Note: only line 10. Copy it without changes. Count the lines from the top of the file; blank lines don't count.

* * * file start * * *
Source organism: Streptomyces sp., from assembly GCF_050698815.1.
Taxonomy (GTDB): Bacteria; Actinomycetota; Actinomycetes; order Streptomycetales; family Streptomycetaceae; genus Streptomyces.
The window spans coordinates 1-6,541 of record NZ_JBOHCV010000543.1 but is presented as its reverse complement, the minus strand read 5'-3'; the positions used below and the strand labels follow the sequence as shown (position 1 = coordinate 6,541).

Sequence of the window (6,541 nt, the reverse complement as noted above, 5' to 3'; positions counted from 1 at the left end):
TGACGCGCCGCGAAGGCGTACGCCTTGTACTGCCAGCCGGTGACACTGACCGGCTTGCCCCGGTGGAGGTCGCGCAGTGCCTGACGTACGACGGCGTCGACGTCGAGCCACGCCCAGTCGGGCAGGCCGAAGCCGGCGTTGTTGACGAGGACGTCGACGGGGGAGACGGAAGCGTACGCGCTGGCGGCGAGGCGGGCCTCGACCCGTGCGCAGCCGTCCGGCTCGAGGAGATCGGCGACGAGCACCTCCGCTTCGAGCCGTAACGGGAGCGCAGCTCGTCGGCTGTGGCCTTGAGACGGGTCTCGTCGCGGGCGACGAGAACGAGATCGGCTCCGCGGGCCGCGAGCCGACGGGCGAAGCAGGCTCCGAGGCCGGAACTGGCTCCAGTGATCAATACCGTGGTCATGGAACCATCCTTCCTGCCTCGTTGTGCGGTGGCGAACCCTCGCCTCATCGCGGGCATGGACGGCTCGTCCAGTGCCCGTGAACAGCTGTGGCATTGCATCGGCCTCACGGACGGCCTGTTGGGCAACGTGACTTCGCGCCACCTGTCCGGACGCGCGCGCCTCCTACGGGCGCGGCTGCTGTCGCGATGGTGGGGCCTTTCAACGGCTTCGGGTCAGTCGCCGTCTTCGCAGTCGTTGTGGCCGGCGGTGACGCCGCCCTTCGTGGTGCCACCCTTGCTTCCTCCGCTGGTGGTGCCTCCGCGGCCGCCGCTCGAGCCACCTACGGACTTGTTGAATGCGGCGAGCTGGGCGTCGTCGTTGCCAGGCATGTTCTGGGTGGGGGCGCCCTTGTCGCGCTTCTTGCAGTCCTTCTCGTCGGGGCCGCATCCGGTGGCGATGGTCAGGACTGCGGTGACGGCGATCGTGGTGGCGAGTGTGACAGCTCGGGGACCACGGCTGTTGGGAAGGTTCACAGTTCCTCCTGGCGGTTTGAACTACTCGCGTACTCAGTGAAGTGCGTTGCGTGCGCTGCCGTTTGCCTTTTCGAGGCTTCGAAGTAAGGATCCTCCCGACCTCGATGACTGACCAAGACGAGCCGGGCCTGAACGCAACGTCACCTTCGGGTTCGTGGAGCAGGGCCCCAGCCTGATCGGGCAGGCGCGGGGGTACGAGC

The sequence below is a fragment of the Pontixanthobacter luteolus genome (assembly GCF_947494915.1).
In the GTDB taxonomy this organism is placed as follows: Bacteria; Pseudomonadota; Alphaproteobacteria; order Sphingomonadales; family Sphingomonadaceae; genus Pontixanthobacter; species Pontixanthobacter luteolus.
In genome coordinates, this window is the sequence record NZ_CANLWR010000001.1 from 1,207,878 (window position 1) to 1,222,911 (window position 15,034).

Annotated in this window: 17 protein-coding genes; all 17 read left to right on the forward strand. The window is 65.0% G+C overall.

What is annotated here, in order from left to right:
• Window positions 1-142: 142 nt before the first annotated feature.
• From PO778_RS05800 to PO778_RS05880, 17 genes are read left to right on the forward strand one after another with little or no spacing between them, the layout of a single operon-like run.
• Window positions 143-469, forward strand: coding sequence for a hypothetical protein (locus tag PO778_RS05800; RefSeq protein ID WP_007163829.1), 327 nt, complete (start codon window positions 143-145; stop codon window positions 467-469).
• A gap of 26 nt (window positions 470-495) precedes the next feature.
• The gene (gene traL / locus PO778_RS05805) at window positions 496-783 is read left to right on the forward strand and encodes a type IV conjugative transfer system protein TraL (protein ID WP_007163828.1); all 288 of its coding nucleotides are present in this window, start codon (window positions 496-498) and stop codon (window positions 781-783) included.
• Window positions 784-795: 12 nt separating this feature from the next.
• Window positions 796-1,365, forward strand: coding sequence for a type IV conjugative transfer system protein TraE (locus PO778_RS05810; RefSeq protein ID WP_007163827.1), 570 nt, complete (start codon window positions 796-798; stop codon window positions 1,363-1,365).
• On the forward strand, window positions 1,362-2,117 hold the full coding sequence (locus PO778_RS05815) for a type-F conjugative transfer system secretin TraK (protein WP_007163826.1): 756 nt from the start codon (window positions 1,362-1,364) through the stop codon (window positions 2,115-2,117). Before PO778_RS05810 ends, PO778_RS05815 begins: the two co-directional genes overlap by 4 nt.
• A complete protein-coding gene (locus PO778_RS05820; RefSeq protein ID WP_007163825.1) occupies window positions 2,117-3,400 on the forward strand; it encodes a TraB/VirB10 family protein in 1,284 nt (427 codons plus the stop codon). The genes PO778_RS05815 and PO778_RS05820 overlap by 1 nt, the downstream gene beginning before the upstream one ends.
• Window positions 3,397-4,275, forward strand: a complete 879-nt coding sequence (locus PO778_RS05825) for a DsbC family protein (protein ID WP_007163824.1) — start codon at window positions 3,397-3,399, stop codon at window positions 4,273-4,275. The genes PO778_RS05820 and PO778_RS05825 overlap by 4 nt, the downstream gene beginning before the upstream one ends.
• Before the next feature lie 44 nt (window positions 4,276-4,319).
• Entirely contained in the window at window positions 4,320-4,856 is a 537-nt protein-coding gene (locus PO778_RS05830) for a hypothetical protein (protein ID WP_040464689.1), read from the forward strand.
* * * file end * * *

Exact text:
What is annotated here, in order from left to right: